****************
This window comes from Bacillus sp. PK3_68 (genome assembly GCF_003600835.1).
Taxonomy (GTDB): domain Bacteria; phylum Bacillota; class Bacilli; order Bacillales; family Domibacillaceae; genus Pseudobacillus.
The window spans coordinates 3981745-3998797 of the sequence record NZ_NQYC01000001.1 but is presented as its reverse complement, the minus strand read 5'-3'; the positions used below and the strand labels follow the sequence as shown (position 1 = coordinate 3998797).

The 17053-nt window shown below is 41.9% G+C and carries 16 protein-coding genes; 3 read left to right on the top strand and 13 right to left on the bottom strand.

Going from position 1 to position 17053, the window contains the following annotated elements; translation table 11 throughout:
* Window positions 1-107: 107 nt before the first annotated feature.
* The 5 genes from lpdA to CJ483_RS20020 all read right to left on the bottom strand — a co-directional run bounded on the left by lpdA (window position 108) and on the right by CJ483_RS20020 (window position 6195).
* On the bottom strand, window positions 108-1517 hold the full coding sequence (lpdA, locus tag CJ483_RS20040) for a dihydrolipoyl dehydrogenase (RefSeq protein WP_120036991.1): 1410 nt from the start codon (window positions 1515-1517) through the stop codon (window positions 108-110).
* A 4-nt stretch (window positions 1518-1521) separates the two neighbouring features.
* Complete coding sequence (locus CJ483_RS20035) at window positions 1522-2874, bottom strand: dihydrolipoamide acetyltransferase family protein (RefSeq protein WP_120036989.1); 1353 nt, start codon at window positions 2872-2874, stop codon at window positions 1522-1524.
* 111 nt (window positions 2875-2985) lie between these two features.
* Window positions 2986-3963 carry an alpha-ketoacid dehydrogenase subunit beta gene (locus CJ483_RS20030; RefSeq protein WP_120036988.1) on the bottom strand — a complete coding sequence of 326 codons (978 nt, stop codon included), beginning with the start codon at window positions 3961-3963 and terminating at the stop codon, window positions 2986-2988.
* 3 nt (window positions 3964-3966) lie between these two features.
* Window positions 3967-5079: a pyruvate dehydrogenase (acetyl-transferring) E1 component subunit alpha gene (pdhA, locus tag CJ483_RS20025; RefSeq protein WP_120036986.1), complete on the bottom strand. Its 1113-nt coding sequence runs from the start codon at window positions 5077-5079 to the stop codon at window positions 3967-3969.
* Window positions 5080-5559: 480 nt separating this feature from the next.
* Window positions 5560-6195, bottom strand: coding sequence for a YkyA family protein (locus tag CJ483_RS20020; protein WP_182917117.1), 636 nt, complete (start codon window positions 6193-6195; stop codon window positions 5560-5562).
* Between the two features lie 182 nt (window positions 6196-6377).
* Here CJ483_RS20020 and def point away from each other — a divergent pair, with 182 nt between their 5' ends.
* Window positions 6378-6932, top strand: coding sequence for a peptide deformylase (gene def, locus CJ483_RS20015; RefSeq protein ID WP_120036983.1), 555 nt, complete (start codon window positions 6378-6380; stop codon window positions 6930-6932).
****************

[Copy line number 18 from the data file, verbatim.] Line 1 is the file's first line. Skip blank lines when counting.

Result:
* Here CJ483_RS20020 and def point away from each other — a divergent pair, with 182 nt between their 5' ends.